Transfer of ownership- Unless the mortgage is finished (aka discharged) or refinanced at the time of the sale, the lender will probably want the the house sale to be "subject to lien", which means the original owner retains the mortgage. The note should clearly state such terms in the case of a property sale. Most people pay off the mortgage with the amount earned by the sale (which may cause a penalty, see fees listed your note). Consult a real estate attorney to make sure you don't commit an unauthorized transfer of ownership that could amount to a strawman buyer or other such fraud.
Death of Owner- The co-owner/owner retains interest in the property and holds the mortgage if the owner/co-owner dies; authorized third parties do not. Family members or friends need to provide an Executor of Estate to become authorized to handle the account unless they were already an authorized third party (and that authorization didn't expire). Some states allow the servicer to handle the account through the spouse. This does not give the spouse, executor of estate, or third party ownership or liability unless they get a refinance or court order. Check your servicer's policies regarding this as each servicer varies.
What is Escrow
A mortgagor will pay a certain amount extra each month that goes into a separate escrow account, a lump of funds from which the servicer pays the mortgagor's house taxes or insurance. The servicer will often pay a mortgager's delinquent taxes or insurance, because it is in the servicer's interest to secure the property. The servicer will then open an escrow account with an advanced balance that needs to get paid back by the mortgagor. They should not charge interest on an advanced escrow balance.
The servicer almost certainly requires the mortgagor to have insurance, as stated in the note, and keeps careful track of the mortgagor's insurance and tax status. It is up to the mortgagor to provide proof of insurance. The servicer should attempt to notify the mortgagor before they open an escrow account, but the note and law probably allows them open an escrow account without the mortgagor's authorization.
Escrow is good because it saves the mortgagor the burden of paying a huge tax bill all at once. Although, some people pay it with a lump income like a tax return; it depends on your circumstances. Check with your servicer if they pay interest on the funds sitting in your escrow account. It also saves the mortgagor the stress of paying those bills. It is in the servicer's interest to pay escrow because it makes the property more secure; it won't go to tax lien or be without insurance.
It is good to keep track of the funds paid into the escrow account and disbursements made to taxes and insurance, but it often becomes quite complicated. There is no reason the servicer should pay a fee for this service.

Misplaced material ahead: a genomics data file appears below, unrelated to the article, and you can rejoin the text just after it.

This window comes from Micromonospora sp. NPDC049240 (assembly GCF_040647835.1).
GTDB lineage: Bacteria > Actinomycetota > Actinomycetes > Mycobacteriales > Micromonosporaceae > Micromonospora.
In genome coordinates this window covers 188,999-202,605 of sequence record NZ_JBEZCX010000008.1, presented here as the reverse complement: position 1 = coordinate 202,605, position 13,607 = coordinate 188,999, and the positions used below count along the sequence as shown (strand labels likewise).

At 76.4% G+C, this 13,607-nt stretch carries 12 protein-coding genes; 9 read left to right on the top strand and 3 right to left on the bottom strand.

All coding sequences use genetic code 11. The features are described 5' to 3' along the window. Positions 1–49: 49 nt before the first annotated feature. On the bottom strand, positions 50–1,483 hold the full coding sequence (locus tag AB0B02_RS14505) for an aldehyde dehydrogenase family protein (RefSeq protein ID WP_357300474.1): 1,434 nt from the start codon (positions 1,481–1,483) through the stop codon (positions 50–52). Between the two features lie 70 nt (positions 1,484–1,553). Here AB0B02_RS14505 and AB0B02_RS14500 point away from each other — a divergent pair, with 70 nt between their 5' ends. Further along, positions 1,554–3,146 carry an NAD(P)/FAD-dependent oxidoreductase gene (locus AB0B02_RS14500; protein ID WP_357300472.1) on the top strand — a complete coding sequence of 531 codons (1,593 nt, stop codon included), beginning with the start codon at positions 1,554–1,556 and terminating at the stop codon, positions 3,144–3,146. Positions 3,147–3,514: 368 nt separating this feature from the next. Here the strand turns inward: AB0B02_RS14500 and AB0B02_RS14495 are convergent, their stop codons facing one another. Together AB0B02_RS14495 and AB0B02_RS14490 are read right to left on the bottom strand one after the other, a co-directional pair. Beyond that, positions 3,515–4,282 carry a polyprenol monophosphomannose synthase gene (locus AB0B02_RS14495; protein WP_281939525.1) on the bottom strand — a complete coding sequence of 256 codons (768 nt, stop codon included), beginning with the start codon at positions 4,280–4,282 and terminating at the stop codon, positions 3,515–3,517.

The servicer may accidentally charge too little each month, and the account is drained prematurely. They will then simply raise the amount due each month with a little extra for that past amount. Very often the taxes and insurance payments will be different from what the mortgager expects, so the monthly payment turns out to be off. They will either refund or credit the mortgagor the left-over amount, or raise the monthly amount if it was short. But check with your servicer as each policy is different.
How do I get it? Get rid of it?
The note and law probably allows the servicer to keep the mortgagor on escrow; check your origination documents and the laws. Each servicer's policy is different regarding if they will drop an escrow account. The mortgagor may have the escrow account for the rest of the loan. Some subprime loans require at signing for the mortgagor to be on mortgage insurance as extra protection for the lender.
The servicer should be thrilled to get a request for an escrow account, as it provides them better security. Simply request it if that works best for your circumstances.
Federal law indicates: "Within 45 days of establishing the account, the servicer must give you a statement that clearly itemizes the estimated taxes, insurance premiums and other anticipated amounts to be paid over the next 12 months, and the expected dates and totals of those payments", and an annual statement. The servicer can apply forced place insurance if the customer fails to keep current insurance on the property. If force placed insurance was applied in error, provide proof and they should refund you.
What is a Modification? Refinance?
Foreclosure is very costly for a lender. One report says the typical cost to mortgage companies is $60,000. A modification is an agreement by both the mortgagor and the lender to change the mortgage contract. Anything can be changed. Lenders could extend the length of the loan with a more spread out payment in order to lower the monthly amount, eliminate principal owed, move past-due payments to the end of the loan, or lower the interest rate (per about.com).
It is foolish for mortgage companies to grant a large amount of modifications with lower interest rates, because lower interest rates create a false impression that these loans are less risky than they really are. The lender is unable to lend out funds unless they receive more compensation with higher interest from loans that are riskier, and loans that default are most risky. For this reason the number of modifications granted should be kept very small. In order to help lenders grant more modifications the government created programs like HAMP that provide extra incentive.